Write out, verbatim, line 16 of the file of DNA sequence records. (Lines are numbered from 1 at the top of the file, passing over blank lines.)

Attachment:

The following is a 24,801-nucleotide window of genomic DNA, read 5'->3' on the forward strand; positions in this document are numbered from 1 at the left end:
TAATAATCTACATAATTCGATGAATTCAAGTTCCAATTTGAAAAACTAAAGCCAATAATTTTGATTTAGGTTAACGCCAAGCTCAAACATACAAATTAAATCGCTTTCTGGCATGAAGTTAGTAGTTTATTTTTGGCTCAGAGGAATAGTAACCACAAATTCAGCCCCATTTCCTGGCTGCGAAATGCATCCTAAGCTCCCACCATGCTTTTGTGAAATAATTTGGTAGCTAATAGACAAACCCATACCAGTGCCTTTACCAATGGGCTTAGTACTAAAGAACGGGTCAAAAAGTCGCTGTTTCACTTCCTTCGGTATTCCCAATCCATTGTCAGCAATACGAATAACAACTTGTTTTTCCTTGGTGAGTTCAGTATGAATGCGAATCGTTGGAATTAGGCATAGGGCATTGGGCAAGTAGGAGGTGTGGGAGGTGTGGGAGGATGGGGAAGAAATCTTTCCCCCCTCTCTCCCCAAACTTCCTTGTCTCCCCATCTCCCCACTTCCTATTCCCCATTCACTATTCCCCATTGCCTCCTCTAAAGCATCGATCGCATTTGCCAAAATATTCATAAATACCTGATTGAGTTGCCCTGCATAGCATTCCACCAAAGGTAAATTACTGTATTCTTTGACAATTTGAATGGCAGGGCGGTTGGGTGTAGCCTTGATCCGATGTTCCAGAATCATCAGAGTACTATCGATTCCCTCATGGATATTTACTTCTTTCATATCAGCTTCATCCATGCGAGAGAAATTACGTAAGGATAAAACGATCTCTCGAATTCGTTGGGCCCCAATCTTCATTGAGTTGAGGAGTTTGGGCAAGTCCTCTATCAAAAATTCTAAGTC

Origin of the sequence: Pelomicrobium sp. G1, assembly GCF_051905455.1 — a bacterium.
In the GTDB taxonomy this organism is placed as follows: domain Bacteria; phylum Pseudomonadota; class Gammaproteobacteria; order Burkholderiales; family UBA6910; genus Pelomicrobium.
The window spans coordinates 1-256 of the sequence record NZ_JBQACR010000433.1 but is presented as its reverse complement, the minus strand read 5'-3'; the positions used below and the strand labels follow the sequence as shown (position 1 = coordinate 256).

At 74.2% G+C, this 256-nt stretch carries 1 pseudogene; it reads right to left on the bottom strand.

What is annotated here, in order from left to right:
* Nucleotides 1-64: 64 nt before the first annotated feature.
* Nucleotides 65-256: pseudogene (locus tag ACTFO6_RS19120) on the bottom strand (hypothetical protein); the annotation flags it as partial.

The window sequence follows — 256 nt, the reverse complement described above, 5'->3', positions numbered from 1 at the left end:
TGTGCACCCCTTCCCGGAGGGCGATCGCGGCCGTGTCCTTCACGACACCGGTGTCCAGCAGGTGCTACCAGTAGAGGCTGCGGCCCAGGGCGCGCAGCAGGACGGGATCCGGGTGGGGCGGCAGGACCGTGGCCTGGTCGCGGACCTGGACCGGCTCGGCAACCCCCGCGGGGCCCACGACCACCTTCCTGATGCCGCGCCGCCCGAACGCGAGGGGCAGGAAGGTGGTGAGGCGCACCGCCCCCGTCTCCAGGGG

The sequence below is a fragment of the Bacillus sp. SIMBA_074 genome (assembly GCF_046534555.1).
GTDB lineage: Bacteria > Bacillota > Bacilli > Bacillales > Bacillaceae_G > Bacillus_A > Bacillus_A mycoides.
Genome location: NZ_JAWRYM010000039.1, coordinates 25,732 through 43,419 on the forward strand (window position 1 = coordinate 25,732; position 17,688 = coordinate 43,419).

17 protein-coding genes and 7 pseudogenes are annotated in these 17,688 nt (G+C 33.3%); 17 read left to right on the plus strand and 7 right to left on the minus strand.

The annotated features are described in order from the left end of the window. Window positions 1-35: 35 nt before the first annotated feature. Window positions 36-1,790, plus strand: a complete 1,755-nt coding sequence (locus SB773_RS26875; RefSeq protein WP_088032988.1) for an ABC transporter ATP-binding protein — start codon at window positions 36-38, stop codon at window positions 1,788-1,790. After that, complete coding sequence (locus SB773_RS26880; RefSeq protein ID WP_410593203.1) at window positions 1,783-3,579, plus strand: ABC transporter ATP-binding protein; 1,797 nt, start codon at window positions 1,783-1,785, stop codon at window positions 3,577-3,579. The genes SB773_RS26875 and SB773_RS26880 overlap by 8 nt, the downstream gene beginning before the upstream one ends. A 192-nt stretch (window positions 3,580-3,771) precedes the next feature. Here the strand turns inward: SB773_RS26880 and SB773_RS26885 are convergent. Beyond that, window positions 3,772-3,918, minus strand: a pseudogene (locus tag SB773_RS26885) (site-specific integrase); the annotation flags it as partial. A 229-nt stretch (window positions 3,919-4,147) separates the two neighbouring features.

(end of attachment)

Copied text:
The annotated features are described in order from the left end of the window. Window positions 1-35: 35 nt before the first annotated feature. Window positions 36-1,790, plus strand: a complete 1,755-nt coding sequence (locus SB773_RS26875; RefSeq protein WP_088032988.1) for an ABC transporter ATP-binding protein — start codon at window positions 36-38, stop codon at window positions 1,788-1,790. After that, complete coding sequence (locus SB773_RS26880; RefSeq protein ID WP_410593203.1) at window positions 1,783-3,579, plus strand: ABC transporter ATP-binding protein; 1,797 nt, start codon at window positions 1,783-1,785, stop codon at window positions 3,577-3,579. The genes SB773_RS26875 and SB773_RS26880 overlap by 8 nt, the downstream gene beginning before the upstream one ends. A 192-nt stretch (window positions 3,580-3,771) precedes the next feature. Here the strand turns inward: SB773_RS26880 and SB773_RS26885 are convergent. Beyond that, window positions 3,772-3,918, minus strand: a pseudogene (locus tag SB773_RS26885) (site-specific integrase); the annotation flags it as partial. A 229-nt stretch (window positions 3,919-4,147) separates the two neighbouring features.